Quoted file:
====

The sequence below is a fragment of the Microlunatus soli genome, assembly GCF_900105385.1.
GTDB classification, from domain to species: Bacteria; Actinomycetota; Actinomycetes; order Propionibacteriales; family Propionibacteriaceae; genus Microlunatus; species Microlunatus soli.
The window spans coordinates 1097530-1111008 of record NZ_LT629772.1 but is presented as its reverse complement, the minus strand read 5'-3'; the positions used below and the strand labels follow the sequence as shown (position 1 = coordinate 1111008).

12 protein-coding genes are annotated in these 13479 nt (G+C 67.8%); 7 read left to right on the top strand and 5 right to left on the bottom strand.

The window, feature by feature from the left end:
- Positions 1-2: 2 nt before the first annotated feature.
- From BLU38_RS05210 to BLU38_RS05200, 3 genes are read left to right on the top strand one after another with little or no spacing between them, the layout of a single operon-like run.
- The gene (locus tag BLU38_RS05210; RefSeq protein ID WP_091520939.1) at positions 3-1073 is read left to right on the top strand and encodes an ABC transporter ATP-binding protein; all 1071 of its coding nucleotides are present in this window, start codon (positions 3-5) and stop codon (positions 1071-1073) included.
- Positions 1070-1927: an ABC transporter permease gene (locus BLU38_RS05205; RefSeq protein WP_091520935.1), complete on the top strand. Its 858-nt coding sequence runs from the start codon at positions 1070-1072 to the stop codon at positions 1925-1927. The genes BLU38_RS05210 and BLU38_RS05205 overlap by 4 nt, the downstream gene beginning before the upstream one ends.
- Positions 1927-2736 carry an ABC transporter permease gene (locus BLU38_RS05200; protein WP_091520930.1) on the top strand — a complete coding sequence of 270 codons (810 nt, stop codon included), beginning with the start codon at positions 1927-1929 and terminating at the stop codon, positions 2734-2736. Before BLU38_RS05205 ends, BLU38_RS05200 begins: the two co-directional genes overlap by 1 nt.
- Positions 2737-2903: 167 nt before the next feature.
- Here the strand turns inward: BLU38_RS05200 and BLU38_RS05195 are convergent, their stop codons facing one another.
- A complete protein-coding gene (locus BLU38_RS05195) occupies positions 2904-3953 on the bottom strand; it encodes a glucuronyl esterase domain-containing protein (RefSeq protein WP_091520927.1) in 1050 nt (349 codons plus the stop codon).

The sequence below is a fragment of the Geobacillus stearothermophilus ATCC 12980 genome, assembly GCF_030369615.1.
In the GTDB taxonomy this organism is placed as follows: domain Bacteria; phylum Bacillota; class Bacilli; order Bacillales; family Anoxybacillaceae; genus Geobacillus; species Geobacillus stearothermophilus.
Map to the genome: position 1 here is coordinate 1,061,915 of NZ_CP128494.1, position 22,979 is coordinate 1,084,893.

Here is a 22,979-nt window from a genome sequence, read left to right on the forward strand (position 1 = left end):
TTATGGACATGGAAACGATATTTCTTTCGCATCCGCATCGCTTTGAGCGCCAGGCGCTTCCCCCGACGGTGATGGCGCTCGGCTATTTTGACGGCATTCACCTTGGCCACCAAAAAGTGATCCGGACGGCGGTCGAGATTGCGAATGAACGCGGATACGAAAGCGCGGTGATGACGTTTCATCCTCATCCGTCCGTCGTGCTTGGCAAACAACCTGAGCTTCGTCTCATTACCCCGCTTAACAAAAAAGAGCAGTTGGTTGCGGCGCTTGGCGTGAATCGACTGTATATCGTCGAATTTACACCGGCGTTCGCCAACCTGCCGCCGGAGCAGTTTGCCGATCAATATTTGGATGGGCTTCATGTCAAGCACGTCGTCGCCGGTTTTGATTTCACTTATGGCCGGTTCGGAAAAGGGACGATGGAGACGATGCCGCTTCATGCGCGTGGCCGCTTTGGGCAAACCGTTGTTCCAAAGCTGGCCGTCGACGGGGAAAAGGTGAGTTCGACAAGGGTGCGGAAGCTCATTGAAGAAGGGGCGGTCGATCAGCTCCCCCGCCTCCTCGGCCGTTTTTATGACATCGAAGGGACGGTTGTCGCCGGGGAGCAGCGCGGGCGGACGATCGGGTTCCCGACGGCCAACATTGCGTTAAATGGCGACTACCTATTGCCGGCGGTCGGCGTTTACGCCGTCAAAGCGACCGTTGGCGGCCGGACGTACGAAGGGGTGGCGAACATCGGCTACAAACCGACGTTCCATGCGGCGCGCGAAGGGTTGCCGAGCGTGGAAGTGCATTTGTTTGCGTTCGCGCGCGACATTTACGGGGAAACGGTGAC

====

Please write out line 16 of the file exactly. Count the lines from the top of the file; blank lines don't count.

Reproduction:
Map to the genome: position 1 here is coordinate 1,061,915 of NZ_CP128494.1, position 22,979 is coordinate 1,084,893.